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A printmaker's progress

The Art of Submission – playing the game


“And I feel like I’m naked in front of a crowd

 Cause these words are my diary screaming out loud

 And I know that you’ll use them however you want to.”

                                                                       Anna Nalick

This past week I submitted a number of artworks to two shows, one a juried show in a prestigious gallery, the other an all inclusive community arts council show that would be awarding numerous prizes. At the same time, I am waiting to see whether I will be voted into a cooperative gallery that I am hoping to become a member of.  All this anticipation of my work being critiqued by others has made me realize what an integral part of many artists’ lives adjudication has become.

We submit our artwork to shows, galleries and collectives, hoping they will find our work to be worthy of acceptance and maybe even recognition, while bracing ourselves and developing our thick skin for the inevitable rejections that come our way. We do this in order to have our work seen and collected by a wider and more appreciative audience, having garnered esteem and credibility through these associations. I wonder, though, about what we lose in the process of trying to gain acceptance.

Submission implies compliance, a relinquishing of power and control. When we submit our work to the appraisal of others we are not only allowing them to make value judgments of our work but also giving them a measure of control over our careers and our progress as artists. We can all too easily become like Sleeping Beauty, waiting to be discovered by the prince who will make us successful ever after. A few rejections can leave us sleeping for an eternity while a bit of recognition may get us to the palace only to discover we have been brought there as scullery maid. With time and experience artists can learn to take back control and use the system of submission to our advantage, choosing carefully the associations we foster that will best promote our work. Where we show then becomes almost more important than what we show.

One of the pitfalls that the savvy submitter needs to guard against is the enticement of creating work to satisfy those we submit our artwork to. While knowing the criteria and preferences of our judges is invaluable in knowing whether our art will be well received, it should not result in a loss of creative integrity. Fortunately, the submission game is one with no clear rules or expected outcomes so the best strategy remains to use these opportunities for submission to create the very best work we are capable of while staying true to ourselves as an artist and a human being. By doing so everyone wins at the submission game.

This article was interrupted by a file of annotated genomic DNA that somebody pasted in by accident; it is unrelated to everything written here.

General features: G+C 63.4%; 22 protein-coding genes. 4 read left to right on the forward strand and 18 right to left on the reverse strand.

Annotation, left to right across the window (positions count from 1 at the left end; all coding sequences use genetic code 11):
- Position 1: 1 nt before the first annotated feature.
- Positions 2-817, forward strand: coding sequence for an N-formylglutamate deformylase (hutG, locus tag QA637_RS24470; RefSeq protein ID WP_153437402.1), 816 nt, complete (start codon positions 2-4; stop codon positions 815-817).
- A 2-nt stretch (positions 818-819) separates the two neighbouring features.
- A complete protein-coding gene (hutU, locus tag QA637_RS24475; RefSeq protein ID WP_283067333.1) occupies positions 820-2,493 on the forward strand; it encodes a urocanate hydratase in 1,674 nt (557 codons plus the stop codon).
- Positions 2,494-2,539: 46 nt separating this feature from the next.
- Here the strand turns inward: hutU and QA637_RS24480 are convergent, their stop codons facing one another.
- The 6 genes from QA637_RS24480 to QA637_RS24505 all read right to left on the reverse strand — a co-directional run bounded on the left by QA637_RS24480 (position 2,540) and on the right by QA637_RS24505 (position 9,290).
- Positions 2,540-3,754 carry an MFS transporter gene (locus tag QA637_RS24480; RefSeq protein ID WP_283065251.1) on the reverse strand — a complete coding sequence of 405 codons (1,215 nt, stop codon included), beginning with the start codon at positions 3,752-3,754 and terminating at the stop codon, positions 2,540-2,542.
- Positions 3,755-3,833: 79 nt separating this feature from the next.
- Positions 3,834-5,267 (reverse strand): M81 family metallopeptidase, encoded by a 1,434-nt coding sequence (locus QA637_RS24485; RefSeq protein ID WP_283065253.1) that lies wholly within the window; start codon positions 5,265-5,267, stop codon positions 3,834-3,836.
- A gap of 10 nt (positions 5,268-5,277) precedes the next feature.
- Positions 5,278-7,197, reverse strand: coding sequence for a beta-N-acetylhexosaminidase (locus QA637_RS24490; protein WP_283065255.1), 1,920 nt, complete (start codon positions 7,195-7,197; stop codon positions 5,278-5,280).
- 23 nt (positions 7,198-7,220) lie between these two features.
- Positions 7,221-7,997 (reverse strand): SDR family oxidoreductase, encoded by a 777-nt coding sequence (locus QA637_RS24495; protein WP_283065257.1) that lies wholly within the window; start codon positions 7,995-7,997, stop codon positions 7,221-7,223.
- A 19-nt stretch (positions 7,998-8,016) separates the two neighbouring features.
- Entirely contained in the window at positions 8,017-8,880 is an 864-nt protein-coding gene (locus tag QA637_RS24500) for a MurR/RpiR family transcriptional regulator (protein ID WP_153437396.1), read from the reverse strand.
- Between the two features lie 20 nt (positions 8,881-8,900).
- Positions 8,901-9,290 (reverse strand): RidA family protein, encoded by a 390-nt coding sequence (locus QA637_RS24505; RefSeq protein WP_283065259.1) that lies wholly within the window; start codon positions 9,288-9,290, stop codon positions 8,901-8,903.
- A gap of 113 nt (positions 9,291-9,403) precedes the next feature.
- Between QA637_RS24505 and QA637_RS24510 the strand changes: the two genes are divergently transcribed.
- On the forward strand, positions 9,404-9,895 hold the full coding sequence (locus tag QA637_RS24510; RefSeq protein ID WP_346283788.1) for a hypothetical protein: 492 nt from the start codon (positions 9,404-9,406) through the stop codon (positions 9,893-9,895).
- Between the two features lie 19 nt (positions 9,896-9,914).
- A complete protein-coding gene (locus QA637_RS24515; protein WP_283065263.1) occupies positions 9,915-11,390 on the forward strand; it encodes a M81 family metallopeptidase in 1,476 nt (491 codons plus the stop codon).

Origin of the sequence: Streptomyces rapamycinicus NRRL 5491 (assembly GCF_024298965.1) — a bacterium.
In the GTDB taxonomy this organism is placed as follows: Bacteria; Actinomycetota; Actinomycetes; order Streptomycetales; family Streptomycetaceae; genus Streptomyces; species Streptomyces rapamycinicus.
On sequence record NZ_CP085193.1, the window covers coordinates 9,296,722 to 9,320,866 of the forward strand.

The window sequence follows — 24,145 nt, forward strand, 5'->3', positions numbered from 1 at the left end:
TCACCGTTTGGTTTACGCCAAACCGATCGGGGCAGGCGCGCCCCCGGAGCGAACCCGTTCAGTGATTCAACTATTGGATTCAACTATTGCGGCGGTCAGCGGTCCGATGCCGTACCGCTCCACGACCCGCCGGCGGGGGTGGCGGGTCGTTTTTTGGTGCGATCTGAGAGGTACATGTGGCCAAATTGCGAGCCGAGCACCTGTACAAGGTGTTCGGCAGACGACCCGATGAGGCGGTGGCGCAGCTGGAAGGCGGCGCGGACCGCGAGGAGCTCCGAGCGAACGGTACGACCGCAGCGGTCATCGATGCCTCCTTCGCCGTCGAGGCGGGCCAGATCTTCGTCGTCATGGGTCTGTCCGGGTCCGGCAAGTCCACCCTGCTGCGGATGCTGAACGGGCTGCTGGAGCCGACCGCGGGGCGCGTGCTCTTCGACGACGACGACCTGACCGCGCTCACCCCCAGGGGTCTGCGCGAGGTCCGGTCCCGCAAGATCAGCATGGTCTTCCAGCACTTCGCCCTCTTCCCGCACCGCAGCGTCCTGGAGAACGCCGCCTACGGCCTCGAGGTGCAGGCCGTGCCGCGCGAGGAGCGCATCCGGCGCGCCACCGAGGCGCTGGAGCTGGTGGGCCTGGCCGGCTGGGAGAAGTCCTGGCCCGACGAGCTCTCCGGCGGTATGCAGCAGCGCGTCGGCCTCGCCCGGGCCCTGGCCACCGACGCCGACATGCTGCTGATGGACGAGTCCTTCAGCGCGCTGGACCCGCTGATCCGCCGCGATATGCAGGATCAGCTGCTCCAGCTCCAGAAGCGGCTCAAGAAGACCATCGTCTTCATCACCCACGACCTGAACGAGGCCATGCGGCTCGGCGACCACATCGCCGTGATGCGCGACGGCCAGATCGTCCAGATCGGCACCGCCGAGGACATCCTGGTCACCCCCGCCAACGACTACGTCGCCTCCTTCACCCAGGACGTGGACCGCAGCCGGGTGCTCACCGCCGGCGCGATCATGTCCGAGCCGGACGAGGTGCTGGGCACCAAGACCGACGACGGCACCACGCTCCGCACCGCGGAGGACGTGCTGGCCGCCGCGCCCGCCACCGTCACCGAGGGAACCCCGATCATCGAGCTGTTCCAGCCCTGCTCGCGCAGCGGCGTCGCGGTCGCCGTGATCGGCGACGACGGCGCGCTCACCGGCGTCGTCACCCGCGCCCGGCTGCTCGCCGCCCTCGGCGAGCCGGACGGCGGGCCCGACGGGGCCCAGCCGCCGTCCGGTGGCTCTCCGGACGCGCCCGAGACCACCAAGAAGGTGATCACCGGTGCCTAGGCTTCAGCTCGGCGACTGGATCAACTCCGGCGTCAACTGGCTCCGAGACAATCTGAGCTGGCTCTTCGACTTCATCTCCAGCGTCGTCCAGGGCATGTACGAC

Author: chiaink

World travelled yet never weary, eloquent and evocative, Chiarina's artworks sing with a sensitive and sensuous spirit.

5 thoughts on “The Art of Submission – playing the game

  1. Wow, so well said. “The very best work we are capable of”.

    • Thank you for your comment, Eric. I’m afraid my writing is not nearly on a par with my artwork, but I try my best to be as honest and as clear as I can with it. 🙂

  2. Chi- this is so true and something I also ponder upon- one thing I am 100% positive on is I will always stay true to myself as an artist and create from within, not outside influences, this I know. Life is full of criticism, but it is how one breaks this down into smaller pieces , digests what is needed to nourish our artistic souls and spit out the rest.
    Good luck on your submissions, you are already a winner!

  3. Chiarina, this is such an important discussion to have with oneself and with others. Doing our best work and sharing it is mostly seems easy. However, pricing, showing and adjudication brings me smack into the “business of art.”

    Bringing the same integrity to the business of art, as we do in our creating, challenges us to integrate judgment skills we can often set aside in the creative process.

    I remember a buyer who was keen on a piece of work once said to me “do you think you could paint another in deeper shades of green so it will go with my couch?”

    I raised my eyebrows slightly, smiled and said “Have you considered getting a new couch to go with the painting.”

    I couldn’t help it. My reply came out spontaneous. She didn’t buy the painting of course and I have never regretted not selling it to her. The painting went to a home where it is well loved and fits in perfectly.

    You article Chiarina reminds me of the necessity of taking the time to find our bottom-lines and set our business direction for our work as well as our creative direction. Great piece! Terrill Welch

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